Six months out from the '14 Boston Marathon, race organizers are balancing plans to remember last year’s tragedy with a focus on looking ahead. Boston Athletic Association Exec Dir Tom Grilk said, “The idea, in broad concept, will be to begin the week with tribute and to conclude it with the 2014 Boston Marathon, which will be much more about moving forward." Grilk last week outlined the organization’s focus on security, an increased field of runners and its hope to add new sponsors to the 118-year-old race. Perhaps the biggest challenge is the addition of 9,000 runners, which will bring the full field to a total of 36,000. That will be the second highest in the event's history after 38,000 competed in the centennial celebration in '96. The additional runners come after 5,000 of the approximately 5,600 runners that were unable to complete the '13 event will return for ‘14. The organization also will offer 4,000 spots to runners who have met the qualifying standards, as well as those most affected by what happened last April. Grilk did not specify any major changes needed to accommodate the increased numbers, and said that event registration is going smoothly. He also expressed confidence that the BAA’s organizational setup will be able to handle the larger field on race day in April.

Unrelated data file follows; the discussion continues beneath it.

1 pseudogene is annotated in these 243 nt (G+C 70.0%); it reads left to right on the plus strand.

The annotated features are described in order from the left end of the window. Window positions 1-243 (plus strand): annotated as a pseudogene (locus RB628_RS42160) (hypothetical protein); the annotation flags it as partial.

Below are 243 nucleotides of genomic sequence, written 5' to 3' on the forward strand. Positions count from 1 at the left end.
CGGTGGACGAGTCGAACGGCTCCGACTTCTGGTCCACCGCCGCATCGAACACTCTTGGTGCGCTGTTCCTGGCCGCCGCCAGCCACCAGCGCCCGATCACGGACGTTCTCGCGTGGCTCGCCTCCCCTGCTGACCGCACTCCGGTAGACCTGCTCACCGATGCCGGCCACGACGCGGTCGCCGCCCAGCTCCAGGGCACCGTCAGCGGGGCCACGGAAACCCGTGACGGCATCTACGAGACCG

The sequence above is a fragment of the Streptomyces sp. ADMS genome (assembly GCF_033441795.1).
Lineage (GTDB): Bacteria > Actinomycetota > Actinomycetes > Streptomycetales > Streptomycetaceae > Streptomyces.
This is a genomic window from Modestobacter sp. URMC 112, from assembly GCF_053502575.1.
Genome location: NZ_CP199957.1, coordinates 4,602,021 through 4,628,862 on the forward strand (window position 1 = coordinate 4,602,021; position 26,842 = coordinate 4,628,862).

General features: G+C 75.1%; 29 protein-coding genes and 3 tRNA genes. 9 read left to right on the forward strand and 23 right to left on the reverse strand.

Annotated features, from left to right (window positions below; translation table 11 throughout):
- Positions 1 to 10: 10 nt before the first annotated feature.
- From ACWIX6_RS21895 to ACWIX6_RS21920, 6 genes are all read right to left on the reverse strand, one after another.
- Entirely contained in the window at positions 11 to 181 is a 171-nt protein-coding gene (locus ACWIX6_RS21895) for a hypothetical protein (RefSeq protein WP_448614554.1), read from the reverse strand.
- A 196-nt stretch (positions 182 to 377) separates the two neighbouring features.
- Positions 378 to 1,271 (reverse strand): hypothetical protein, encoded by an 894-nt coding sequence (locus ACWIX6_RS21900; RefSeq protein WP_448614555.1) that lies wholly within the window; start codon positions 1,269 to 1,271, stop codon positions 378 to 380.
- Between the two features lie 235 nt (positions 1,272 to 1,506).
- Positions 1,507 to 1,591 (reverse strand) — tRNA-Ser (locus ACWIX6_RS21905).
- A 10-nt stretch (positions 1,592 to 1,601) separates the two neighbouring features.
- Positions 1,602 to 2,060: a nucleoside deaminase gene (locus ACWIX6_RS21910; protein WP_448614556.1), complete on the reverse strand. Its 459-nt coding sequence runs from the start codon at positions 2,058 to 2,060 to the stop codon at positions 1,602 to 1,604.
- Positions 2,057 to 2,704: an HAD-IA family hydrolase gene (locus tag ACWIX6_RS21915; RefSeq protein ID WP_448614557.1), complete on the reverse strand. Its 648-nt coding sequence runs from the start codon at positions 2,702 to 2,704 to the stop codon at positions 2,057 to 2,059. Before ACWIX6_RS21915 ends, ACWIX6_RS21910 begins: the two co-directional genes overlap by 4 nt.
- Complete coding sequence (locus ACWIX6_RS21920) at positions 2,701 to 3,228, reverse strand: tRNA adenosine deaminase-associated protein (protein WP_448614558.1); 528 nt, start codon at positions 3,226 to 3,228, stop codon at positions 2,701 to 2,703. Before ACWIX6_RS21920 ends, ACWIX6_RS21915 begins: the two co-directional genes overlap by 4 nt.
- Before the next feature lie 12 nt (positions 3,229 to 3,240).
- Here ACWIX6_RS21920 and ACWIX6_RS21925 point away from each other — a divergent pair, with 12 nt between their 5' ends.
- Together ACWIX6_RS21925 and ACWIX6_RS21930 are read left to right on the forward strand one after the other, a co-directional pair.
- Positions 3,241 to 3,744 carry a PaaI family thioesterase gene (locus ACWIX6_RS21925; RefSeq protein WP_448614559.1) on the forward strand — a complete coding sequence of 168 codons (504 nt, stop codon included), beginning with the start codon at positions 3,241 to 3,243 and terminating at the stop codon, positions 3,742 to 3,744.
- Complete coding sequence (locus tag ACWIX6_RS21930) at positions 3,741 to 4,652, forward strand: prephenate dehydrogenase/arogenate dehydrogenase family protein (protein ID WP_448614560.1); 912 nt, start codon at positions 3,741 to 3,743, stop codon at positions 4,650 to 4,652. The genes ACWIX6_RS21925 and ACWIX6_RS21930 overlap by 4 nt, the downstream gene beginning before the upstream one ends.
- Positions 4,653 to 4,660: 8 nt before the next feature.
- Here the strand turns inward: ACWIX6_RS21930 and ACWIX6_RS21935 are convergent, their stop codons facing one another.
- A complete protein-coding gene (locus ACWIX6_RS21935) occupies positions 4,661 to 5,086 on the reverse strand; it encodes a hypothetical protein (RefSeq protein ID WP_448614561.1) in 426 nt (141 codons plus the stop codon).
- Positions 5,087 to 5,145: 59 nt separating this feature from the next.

SECURITY CONCERNS: Security remains top of mind for the BAA, which has been working with city, state and federal public-safety agencies to ensure safety guidelines are in place in the eight cities involved in the race, as well as for participants and spectators. Grilk would not specify any major changes to the BAA’s security approach, but did say it has not brought on any outside security consultant firms. Grilk: “There’s not a change in who is involved. It is simply a changed world for the people who do that work.” He said the meetings with the involved communities and agencies began earlier -- and have been more frequent -- this year. Grilk said currently no town has asked for additional funds to enhance security, but added, “Our willingness to spend money on security is wide open. … We look at this just the way all of our public safety partners look at it: We’ll do what’s needed.” Grilk said the BAA last year provided around $800,000 in fees to the cities, who can use the funds as they wish around the event.